Not all of Silverbrook Cemetery's most interesting stories have to do with people.
The Common Council on May 6, 1897, on motion of L.A. Duncan, fixed the salary of the sexton at $40 per year. An additional $75 per year was allowed for his horse.
The hitching post, which rests near the French family plot, is one of two located in the cemetery for the use of the sexton during the 1890s.
Circular concrete watering troughs are also scattered throughout the cemetery, suggesting the importance of taking care of the animals in the early history of Niles.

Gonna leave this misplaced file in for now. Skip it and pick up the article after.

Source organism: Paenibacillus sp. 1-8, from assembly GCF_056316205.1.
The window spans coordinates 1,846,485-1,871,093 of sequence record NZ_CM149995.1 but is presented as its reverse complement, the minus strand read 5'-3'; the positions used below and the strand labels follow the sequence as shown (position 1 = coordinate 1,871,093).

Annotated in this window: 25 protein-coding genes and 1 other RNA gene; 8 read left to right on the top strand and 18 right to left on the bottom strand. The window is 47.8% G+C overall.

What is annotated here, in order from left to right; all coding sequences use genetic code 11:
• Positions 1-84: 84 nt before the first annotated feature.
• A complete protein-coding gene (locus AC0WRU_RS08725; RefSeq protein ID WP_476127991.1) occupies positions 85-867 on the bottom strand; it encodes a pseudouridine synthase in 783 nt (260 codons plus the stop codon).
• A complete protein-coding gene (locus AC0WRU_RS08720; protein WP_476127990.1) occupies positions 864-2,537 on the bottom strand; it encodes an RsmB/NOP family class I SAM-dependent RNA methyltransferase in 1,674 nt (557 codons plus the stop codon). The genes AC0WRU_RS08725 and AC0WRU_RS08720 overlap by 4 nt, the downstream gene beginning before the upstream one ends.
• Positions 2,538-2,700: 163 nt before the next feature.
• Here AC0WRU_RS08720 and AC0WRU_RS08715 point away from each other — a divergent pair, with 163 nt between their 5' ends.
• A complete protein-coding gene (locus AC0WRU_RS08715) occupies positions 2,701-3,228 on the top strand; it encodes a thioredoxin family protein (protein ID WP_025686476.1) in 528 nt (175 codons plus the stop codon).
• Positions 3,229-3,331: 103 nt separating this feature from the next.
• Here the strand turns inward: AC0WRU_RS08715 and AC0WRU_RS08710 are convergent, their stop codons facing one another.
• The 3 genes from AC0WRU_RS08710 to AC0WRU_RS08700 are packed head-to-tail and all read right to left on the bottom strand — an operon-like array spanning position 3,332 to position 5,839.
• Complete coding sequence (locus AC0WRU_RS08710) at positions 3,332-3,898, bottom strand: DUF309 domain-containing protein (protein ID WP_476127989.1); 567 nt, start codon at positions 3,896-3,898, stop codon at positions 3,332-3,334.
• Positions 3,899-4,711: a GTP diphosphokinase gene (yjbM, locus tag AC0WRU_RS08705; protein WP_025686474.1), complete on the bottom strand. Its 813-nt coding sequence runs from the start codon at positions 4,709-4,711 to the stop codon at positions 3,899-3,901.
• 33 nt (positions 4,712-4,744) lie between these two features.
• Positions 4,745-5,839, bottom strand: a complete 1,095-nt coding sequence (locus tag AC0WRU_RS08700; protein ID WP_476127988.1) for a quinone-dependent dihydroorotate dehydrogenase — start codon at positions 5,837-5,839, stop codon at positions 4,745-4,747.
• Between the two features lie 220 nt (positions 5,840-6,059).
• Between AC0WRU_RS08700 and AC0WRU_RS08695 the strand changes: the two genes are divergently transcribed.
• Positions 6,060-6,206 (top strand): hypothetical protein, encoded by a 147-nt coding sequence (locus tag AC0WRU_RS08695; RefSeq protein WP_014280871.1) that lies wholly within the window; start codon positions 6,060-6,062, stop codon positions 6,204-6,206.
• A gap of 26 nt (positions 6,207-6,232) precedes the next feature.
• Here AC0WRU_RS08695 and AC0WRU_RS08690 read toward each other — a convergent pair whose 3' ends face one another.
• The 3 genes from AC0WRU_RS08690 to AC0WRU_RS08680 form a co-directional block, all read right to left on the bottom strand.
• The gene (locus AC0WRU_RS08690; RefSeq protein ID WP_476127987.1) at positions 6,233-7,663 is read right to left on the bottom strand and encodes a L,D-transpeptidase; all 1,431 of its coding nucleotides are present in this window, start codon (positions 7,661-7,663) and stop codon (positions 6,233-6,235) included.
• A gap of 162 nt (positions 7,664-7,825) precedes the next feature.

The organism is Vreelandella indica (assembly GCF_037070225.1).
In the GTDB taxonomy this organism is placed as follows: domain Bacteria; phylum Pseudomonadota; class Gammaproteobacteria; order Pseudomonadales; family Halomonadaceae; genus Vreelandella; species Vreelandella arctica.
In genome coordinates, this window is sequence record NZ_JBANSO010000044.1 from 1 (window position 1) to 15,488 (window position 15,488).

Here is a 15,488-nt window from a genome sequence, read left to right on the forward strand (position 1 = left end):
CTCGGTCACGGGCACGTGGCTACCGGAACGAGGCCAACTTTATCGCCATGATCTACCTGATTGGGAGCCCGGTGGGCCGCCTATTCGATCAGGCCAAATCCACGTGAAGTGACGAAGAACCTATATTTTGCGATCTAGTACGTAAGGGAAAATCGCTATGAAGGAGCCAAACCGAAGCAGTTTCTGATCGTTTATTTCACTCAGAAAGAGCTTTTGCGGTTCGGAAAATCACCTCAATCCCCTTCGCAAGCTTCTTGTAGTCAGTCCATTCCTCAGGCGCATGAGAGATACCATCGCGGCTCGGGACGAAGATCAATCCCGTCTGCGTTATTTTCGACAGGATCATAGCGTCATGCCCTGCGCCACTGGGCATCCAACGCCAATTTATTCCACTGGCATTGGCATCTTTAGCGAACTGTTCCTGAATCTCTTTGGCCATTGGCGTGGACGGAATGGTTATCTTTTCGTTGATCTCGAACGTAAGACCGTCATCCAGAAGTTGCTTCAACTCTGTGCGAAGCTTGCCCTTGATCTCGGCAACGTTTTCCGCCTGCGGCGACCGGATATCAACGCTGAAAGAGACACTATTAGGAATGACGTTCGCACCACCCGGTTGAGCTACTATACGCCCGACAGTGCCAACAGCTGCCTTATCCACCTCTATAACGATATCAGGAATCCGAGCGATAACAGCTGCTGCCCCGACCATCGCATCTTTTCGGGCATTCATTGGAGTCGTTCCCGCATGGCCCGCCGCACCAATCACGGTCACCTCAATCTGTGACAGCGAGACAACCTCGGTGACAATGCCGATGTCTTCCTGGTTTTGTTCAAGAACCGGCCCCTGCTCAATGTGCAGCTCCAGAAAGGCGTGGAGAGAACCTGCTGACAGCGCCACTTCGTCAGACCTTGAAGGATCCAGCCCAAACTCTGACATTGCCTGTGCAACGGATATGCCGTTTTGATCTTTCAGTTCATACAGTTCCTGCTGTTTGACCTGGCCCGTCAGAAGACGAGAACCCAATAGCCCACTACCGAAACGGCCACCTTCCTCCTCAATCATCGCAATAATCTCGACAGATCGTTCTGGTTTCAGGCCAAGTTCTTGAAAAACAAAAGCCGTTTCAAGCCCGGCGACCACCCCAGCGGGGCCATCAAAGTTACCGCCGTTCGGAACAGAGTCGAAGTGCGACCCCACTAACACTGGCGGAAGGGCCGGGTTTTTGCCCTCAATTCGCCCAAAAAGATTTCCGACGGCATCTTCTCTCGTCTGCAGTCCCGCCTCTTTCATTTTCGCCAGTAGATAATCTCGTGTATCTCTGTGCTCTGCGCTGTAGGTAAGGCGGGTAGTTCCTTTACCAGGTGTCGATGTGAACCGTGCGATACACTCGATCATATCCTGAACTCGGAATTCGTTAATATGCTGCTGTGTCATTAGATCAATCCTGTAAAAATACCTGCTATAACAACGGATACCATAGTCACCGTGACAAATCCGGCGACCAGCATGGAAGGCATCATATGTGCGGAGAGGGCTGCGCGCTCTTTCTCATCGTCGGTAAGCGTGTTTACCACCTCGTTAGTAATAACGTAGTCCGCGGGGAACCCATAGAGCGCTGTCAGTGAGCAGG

The care and upkeep of the new cemetery required a great deal of clearing of the land. A motion was made by the Common Council of the day that all proceeds from the sale of wood cut in the cemetery would be added to the cemetery fund.
The French family, whose family stone stands magnificent in the oldest part of the cemetery, is still represented in Niles. The paper company is the oldest family-owned business in Niles and is the oldest family-owned paper company in the country.
Published June 9th, 2007